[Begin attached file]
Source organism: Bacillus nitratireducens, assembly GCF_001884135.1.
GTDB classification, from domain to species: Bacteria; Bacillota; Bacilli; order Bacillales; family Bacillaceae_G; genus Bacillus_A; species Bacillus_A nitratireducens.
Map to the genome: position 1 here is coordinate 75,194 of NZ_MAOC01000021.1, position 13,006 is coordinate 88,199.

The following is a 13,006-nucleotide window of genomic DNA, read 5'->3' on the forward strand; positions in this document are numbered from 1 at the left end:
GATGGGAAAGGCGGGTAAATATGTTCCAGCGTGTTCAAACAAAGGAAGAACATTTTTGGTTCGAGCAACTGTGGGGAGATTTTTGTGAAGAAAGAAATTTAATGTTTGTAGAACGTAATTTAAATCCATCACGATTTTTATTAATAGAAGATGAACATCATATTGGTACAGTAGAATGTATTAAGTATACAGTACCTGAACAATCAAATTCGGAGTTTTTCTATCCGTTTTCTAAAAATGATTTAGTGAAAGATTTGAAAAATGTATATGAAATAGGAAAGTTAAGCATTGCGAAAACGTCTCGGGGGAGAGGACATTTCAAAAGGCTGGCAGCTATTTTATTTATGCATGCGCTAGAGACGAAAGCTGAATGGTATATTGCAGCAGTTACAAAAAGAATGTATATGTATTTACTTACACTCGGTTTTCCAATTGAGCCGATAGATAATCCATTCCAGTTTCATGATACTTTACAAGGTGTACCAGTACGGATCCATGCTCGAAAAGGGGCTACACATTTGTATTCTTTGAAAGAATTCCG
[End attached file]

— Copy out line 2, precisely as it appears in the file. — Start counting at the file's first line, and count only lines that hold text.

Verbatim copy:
GTDB classification, from domain to species: Bacteria; Bacillota; Bacilli; order Bacillales; family Bacillaceae_G; genus Bacillus_A; species Bacillus_A nitratireducens.